We’ve had several days of rainy, dreary weather in South Florida and the weather, coupled with the seven month anniversary of Kai’s death on Monday have contributed to make the last week or so particularly difficult for me.
Grief is a terrifying journey. Just when I think I have hit the bottom, I sink even lower. At this level of sorrow, very little can be done to blunt the pain or distract from the feelings of utter despondence. Focusing on anything is difficult, anger boils to the surface quickly and easily, and crazy thoughts present themselves with alarming frequency and intensity. During these times I’m too raw to even form any kind of prayer, so I just simply say, God, help me. Do something, anything to help me or I will not make it another day. What’s happened is simply too much to bear.
And then yesterday afternoon, I was driving home from work and realized to my surprise and relief that I felt slightly lighter and more stable. I felt a shift in energy from black to gray. Nothing happened to cause this shift that I could pinpoint, no change in my circumstances. But I knew what it was… a reprieve.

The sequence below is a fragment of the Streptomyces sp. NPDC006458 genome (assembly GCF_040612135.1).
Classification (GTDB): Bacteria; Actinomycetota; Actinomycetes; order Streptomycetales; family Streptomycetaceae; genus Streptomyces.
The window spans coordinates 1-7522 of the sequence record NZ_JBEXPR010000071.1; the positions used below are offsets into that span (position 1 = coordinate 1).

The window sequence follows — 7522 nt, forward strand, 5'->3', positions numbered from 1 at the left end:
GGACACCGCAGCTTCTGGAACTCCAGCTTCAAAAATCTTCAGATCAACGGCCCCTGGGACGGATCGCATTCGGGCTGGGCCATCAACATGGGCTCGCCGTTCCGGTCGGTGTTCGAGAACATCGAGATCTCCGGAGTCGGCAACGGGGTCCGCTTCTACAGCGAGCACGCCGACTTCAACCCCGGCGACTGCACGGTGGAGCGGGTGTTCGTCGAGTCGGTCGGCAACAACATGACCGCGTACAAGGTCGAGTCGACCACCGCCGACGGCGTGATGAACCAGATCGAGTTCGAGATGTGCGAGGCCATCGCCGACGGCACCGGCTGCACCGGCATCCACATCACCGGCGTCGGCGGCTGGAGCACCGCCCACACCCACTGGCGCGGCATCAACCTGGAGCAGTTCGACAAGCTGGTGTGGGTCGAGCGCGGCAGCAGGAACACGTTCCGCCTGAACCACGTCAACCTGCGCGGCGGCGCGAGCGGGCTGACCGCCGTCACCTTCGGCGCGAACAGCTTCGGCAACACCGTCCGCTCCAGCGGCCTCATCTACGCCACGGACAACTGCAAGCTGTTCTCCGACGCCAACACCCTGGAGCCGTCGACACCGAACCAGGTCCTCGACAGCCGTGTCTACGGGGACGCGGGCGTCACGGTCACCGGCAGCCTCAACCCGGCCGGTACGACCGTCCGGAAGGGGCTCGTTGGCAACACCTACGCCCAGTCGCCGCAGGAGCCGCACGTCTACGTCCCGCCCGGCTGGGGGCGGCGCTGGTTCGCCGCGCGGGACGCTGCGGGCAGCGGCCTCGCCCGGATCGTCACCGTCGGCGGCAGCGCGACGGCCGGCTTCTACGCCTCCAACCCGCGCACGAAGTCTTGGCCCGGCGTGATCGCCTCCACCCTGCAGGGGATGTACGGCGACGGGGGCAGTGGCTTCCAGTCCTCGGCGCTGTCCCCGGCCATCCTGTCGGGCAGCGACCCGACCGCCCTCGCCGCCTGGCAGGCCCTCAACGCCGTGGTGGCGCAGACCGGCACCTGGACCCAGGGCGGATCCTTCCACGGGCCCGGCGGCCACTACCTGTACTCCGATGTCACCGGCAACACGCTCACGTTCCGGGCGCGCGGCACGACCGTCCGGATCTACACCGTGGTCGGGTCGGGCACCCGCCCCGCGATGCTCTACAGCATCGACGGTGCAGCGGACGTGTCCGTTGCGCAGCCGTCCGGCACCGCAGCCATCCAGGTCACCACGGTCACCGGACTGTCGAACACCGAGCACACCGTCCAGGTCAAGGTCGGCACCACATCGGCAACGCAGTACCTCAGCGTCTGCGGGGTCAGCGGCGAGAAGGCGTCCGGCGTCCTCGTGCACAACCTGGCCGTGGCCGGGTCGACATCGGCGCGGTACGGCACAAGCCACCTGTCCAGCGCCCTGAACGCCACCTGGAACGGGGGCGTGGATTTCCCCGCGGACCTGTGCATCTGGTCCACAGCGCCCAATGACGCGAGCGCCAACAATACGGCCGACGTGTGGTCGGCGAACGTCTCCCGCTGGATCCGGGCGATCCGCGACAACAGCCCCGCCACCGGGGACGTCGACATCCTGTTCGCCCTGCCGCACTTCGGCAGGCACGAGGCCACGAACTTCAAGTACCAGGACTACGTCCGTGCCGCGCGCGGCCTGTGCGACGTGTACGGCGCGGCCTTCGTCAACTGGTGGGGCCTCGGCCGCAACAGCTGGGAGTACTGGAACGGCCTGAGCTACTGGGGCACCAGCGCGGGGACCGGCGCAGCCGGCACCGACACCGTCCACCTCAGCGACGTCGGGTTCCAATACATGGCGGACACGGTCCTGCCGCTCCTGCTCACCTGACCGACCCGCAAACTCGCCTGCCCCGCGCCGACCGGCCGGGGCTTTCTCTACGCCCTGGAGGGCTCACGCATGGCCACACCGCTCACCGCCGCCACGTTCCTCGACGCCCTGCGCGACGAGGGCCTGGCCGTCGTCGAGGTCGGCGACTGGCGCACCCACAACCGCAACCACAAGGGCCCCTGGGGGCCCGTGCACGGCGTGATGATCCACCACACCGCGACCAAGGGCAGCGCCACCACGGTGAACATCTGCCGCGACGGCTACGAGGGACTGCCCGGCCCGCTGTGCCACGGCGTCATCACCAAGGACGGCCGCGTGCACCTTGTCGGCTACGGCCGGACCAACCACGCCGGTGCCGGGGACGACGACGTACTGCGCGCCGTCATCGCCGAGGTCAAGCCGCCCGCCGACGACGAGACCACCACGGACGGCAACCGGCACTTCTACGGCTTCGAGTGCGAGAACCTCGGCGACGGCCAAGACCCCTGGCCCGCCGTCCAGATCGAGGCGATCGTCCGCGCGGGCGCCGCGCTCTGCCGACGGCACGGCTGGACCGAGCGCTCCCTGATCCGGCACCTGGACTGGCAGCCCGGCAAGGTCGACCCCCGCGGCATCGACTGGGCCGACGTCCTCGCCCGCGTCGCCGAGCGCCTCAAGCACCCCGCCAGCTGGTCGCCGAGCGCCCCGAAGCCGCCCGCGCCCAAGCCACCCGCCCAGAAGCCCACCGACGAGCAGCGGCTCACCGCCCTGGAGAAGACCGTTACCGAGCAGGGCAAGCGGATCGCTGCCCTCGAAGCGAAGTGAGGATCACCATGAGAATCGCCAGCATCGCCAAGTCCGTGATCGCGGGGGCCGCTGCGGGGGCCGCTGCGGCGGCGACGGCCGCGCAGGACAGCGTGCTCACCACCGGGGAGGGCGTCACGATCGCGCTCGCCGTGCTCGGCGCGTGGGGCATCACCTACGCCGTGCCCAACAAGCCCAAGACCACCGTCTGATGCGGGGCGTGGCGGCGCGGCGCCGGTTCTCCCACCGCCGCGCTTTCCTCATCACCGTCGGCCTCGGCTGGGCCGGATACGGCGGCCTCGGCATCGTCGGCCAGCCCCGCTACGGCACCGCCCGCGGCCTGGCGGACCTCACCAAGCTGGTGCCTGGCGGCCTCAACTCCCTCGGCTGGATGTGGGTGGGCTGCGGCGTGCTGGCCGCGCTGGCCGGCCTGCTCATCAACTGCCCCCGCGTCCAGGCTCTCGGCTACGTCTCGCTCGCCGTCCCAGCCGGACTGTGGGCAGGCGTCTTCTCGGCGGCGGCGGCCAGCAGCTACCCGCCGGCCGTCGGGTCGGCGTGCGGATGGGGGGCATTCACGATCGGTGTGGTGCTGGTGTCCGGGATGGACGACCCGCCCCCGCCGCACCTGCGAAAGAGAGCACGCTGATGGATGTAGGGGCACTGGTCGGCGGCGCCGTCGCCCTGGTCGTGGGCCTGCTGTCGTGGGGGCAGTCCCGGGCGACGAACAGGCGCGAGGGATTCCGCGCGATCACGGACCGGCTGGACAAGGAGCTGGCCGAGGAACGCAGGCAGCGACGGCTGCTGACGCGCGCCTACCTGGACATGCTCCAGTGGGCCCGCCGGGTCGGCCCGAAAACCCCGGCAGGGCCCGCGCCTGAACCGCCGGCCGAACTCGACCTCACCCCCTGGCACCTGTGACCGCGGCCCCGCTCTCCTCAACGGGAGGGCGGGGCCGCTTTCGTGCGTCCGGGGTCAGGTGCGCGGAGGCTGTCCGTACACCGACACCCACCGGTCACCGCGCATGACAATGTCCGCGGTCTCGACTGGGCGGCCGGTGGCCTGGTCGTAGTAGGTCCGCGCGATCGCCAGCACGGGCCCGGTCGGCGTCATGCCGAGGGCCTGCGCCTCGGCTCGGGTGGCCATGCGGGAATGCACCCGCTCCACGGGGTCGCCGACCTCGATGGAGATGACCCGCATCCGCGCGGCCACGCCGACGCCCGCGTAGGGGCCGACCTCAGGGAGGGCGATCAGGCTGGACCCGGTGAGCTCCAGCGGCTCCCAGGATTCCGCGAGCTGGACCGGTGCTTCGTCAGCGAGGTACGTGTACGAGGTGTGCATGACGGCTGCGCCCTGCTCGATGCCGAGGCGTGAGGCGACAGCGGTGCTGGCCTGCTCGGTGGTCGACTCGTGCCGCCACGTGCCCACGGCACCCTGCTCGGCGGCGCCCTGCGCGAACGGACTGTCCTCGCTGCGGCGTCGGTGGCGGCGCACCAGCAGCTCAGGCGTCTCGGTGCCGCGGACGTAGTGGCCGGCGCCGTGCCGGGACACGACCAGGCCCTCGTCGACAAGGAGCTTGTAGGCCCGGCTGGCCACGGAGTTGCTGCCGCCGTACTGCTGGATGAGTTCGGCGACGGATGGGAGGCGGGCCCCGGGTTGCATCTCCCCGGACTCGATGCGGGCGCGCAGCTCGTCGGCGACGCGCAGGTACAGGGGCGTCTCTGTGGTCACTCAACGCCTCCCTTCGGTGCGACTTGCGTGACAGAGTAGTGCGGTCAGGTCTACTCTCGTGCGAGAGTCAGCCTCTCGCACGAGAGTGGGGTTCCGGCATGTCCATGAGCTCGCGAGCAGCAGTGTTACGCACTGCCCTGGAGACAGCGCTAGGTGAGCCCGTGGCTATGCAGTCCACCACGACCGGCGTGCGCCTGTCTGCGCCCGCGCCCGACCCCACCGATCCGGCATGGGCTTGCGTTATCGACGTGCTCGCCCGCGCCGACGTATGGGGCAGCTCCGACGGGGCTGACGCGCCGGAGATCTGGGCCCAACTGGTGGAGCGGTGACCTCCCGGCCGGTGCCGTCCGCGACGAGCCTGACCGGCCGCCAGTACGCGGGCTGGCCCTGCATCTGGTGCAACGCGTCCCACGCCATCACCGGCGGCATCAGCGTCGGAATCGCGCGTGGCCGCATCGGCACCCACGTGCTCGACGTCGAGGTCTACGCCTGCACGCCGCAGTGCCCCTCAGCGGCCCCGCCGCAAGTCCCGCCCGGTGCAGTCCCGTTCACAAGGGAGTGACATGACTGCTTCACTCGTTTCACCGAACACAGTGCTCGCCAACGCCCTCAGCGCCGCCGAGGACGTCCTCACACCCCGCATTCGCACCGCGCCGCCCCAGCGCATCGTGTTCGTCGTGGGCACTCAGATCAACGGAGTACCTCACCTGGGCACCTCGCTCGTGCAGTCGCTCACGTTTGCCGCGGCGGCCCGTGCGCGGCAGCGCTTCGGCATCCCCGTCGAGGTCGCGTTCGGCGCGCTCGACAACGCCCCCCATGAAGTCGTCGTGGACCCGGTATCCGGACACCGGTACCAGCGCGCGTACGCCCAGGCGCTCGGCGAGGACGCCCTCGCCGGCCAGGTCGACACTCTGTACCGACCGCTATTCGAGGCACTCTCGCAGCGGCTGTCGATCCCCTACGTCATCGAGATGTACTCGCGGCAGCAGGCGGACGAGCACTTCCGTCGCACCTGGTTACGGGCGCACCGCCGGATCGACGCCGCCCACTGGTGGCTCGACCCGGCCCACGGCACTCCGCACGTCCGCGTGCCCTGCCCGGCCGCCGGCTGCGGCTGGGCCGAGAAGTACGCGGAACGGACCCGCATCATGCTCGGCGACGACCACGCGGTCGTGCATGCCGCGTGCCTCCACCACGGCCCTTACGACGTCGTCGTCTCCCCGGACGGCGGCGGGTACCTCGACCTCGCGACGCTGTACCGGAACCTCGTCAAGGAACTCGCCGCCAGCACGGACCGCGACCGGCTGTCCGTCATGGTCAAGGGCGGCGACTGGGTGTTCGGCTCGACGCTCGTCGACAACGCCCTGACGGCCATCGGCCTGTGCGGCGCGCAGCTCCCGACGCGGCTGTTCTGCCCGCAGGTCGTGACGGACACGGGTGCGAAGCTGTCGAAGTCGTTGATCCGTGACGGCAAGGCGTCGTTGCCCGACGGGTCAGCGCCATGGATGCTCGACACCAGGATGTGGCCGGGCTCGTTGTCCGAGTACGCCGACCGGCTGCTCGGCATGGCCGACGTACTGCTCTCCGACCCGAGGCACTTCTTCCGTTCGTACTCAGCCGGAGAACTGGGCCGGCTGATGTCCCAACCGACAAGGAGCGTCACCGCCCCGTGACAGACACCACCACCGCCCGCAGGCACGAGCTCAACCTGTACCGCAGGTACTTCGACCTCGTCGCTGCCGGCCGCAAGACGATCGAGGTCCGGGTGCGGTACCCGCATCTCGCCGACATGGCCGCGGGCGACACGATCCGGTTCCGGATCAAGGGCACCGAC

I’ve had a few of these reprieves in the last seven months. Some have lasted only an hour or two, some have lasted a few days. None will last forever. I know this now.
Those who are unfamiliar with grief might say that this lightening of my mood is a sign that things are getting better or that I am “healing.” Nothing could be further from the truth. There is no healing from this, not yet anyway. I hope that someday I might heal, but I believe healing will come in the same way that an amputee heals. The wound may not bleed unless something irritates and reopens it, but the limb will never return.
We do not expect an amputee to heal and move on with his or her life as it was before. This is impossible. The amputee goes on living, but with major and permanent limitations and often lifelong phantom pain, the body’s way of mourning the limb that should be there but was taken away unnaturally.
Why then do we expect people to “heal” or “move on” from the death of a child or an extremely close loved one, a loss exponentially more profound than the loss of a limb? I do not believe that I will ever truly heal nor move on from Kai’s death, but I am thankful for the occasional reprieve.